Present-day trends are to ramp up regulation for instance to preclude health claims such as “high calcium content” for a foodstuff high in fats or such claims as a foodstuff with high sugar and/or slat contents being “low-fat” (see Draft of European Community's regulation of 16 Jul. 2003 regarding nutritional and health claims made for foodstuffs).

This draft calls for restricting nutritional and health claims according to the nutritional product profile to the contents in saturated fats, in transfatty acids, in sugars and in sodium.

Scientific research does show a link between high consumption of these nutrients and some chronic illnesses such as cardiovascular disease, diabetes, cancers, obesity, osteoporosis, dental problems.

While benefits are expected from the new regulation regarding health, consumer food selection and the definition of industrial regulations, nevertheless no means will be available yet that technically specify foodstuffs relative to their health impacts and that are easily mastered by the consumer or that might easily be applied by the foodstuff designers.

The following discussion indicates how the foodstuffs are presently graded, as shown in a number of typical articles:

    • Mike O'NEILL, “Traffic lights for food?” (National Consumer council—London—June 2004) proposes an aggregate index based on several models of which two are preferred to classify a food as being unhealthy. Accordingly this aggregate index precludes classifying all the foods.
    • “Criteria for the nutritional evaluation of foods” (Netherlands Nutrition Center—2005) [www.voedingscentrum.nl] advises against binary foodstuff classification discriminating between healthy and unhealthy foodstuffs. This article precludes a significant index.
    • Adam DREWNOWSKI “Concept of a nutritious food: toward a nutrient density score”, American Journal of Clinical Nutrition 2005, 82, pp 721-732 (American Society for Clinical Nutrition) opposes a score (NNR=Naturally Nutrient Rich) taking into account the ratio of nutrients and the calories content (relative to the standard 2,000 kcal/d) while ignoring the presence of undesirable nutrients. 14 nutrients are considered: protection by calcium, iron, vitamins A, B12, C, D, E, thiamine, riboflavin, folate (vitamin B), non-saturated fats, potassium and zinc.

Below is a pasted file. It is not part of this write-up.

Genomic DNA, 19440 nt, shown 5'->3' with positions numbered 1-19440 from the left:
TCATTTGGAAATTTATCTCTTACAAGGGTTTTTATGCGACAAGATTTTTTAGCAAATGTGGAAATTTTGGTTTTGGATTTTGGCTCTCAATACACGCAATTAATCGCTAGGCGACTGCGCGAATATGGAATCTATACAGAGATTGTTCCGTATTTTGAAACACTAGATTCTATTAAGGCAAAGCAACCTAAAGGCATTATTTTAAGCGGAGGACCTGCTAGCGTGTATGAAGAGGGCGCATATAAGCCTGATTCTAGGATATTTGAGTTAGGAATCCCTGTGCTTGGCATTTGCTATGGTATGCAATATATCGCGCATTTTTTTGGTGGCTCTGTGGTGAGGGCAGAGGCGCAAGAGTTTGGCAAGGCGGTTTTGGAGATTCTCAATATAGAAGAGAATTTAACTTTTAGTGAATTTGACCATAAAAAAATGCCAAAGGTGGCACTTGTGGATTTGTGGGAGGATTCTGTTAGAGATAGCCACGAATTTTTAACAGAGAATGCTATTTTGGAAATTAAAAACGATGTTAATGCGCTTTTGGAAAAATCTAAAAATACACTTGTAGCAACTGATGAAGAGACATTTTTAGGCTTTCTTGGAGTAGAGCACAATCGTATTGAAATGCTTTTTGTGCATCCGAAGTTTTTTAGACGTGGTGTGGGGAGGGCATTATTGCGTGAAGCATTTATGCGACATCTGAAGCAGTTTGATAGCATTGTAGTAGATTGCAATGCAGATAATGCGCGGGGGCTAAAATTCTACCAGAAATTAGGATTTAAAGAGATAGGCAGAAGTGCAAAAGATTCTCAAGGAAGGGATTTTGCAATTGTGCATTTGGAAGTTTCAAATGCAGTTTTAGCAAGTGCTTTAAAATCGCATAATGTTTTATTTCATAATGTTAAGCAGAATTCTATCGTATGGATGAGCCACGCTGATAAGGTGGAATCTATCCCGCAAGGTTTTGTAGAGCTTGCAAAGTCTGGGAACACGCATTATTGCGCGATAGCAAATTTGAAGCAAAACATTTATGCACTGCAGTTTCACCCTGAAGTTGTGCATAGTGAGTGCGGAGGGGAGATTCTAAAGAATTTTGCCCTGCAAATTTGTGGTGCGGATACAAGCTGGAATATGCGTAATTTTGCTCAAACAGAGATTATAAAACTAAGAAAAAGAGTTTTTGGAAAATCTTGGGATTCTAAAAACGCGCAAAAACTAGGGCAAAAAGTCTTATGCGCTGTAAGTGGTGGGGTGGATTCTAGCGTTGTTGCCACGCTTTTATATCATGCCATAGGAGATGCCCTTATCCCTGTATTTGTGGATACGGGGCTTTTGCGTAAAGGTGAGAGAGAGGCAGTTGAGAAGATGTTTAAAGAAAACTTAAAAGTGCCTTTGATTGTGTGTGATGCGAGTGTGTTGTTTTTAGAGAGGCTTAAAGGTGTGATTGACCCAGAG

• This aggregate index precludes satisfactory food classification.
    • “Composite Index for Aggregating Nutrient Density Using Food Labels: Ratio of Recommended to Restricted Food Components”, Douglas B. SCHEIDT et al (Journal of Nutrition Education and Behaviour, vol. 36, issue January 2004, article JNE-36-01-13407, pp 35--) proposes a single index which is a ratio of the recommended food nutrients to the undesirable nutrients.
    • The recommended nutrients are: proteins, fibers, calcium, vitamins A and C, the undesirable nutrients being calories, sugars, cholesterol, saturated fats and sodium.
    • Even though this index may assist a consumer's selections, it entails the major drawback of the good food properties masking the bad ones.
    • Lastly SOOWON KIM et al of the Department of Nutrition and Carolina Population Center, University of North Carolina at Chapel Hill, in “The Diet quality Index—International (DQI-I) Provides an Effective Tool for Cross-National Comparison of Diet Quality as Illustrated by China and the United States” (4th International Conference on Dietary Assessment Methods, September 2000, Tucson, Ariz.—pp 3476-3484), propose a composite index allowing operating comparable programs but providing no perspective of use to individual consumers.